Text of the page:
A new study of over 300,000 female participants found that diets high in meat, dairy, and processed sugar increased one’s relative risk of breast cancer by as much as 12 percent. The joint research conducted by the Catalan Institute of Oncology, the World Health Organization, and the Imperial College in London concluded that the inflammatory properties of these foods caused this spike in cancer risk. 

Food, inflammation, and disease

Chronic inflammation is the precursor to many serious diseases including diabetes, heart disease, and cancer. Certain foods—including meat, dairy, and processed sugars—have been shown to increase inflammation in the body. When certain foods are eaten regularly, the temporary (acute) inflammation induced by these foods can become chronic, creating a prime environment for the development of cancer. 

Researchers collected food frequency surveys from the 318,686 women participants for a year. The inflammatory nature of each diet was determined by the frequency of certain foods. Diets high in meat, butter, margarine, frying oils, and processed sugar were marked as inflammatory. Researchers found that participants who consumed the most inflammatory foods increased their relative risk of breast cancer by upwards of 12 percent.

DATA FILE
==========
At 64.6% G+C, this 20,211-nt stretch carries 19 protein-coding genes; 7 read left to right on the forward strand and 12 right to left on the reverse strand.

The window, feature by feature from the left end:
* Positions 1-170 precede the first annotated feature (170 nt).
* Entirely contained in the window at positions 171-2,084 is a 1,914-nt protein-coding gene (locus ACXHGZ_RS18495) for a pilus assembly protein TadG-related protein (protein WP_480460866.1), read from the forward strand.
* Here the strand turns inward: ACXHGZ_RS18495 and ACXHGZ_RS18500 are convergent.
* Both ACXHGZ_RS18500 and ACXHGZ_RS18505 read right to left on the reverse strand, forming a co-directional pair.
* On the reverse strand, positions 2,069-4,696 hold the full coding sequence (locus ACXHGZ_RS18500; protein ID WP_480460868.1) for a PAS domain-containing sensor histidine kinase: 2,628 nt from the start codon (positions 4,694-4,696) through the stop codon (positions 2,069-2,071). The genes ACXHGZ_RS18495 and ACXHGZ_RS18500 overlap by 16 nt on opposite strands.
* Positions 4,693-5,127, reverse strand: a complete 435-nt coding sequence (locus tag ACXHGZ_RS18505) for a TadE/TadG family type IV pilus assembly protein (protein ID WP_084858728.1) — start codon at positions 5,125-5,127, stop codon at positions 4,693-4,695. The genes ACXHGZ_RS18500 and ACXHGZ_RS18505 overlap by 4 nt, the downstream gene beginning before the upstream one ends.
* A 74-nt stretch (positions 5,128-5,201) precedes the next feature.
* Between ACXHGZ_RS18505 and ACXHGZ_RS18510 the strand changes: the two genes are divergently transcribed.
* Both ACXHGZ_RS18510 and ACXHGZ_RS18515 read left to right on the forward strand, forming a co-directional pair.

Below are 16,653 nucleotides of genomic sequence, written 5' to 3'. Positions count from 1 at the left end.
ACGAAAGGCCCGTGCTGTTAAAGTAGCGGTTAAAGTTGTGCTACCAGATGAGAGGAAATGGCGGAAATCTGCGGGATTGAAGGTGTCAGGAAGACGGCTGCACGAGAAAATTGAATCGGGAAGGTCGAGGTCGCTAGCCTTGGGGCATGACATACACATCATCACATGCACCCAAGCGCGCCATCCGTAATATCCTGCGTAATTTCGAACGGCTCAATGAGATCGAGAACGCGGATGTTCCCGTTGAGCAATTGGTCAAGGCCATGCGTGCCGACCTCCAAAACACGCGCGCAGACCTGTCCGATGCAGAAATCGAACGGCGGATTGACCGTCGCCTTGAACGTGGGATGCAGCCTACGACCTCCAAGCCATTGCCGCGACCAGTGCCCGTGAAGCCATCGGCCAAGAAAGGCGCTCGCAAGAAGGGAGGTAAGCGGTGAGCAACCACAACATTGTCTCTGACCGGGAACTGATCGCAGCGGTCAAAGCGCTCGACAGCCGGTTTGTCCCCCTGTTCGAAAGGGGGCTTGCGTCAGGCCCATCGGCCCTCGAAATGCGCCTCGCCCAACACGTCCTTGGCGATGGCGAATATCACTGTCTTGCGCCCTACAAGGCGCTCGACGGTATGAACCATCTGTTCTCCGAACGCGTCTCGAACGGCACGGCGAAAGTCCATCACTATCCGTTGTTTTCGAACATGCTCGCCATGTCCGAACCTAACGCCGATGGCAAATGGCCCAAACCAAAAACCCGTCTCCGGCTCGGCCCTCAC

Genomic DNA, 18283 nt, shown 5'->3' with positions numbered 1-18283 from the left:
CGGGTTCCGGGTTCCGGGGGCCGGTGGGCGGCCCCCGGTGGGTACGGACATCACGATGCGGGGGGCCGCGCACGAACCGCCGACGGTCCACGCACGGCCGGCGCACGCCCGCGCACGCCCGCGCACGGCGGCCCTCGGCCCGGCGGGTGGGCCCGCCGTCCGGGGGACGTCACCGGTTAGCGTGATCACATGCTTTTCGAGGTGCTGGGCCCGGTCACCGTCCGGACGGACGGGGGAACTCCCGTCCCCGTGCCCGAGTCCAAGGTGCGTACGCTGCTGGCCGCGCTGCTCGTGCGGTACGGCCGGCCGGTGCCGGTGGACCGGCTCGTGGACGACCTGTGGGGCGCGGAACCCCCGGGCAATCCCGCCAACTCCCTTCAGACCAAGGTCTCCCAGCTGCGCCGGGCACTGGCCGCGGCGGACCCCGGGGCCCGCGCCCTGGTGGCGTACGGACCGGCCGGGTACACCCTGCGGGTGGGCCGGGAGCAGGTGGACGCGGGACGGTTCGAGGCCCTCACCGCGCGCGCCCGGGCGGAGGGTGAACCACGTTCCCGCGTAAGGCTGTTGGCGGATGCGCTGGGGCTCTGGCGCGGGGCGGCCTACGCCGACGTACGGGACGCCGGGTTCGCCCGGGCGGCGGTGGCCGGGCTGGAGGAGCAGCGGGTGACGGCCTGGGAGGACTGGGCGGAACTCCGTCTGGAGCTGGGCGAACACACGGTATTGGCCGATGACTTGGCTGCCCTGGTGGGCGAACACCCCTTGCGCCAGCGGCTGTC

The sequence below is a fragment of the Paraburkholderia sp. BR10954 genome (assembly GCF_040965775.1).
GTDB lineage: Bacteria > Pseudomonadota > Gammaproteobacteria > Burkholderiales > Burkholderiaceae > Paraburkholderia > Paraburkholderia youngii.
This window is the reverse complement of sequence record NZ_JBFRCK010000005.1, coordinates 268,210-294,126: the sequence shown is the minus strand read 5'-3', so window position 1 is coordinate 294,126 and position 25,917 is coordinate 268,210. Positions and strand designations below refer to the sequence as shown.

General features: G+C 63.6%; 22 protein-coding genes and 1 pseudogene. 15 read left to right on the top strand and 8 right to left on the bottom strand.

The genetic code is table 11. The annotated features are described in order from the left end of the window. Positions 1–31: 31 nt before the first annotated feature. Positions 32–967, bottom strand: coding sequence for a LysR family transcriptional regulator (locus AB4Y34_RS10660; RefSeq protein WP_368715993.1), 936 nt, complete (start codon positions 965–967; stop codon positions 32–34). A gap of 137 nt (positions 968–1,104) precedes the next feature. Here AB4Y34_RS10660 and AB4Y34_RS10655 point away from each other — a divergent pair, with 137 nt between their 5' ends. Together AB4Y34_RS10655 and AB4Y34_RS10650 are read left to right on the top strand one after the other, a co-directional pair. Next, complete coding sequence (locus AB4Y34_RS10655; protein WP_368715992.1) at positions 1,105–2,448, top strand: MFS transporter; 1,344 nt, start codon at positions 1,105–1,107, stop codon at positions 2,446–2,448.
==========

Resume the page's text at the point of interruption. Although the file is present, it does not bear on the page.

Lifestyle over nutrients

In lieu of concentrating on a specific nutrient—such as saturated fat—as previous research has done, this study looked at dietary patterns. The goal was not to create fear around individual nutrients but steer the conversation toward habit change. 

“People consume food not nutrients, thus examining overall dietary patterns—rather than single components of diets—can lead to more accurate conclusions when analyzing associations with a health outcome such as breast cancer,” Carlotta Castro-Espin of the Catalan Institute of Oncology and the author of the study explained. 

Plant-based diets have been linked to decreasing cancer risk as well as lowering levels of inflammation. Researchers point to the high antioxidant content of fruits and vegetables to explain the anti-inflammatory properties of whole, plant-based foods. Compared to the Standard American Diet (SAD) heavy in animal products, a whole, plant-based diet contains 64 times the amount of inflammation-fighting antioxidants. 

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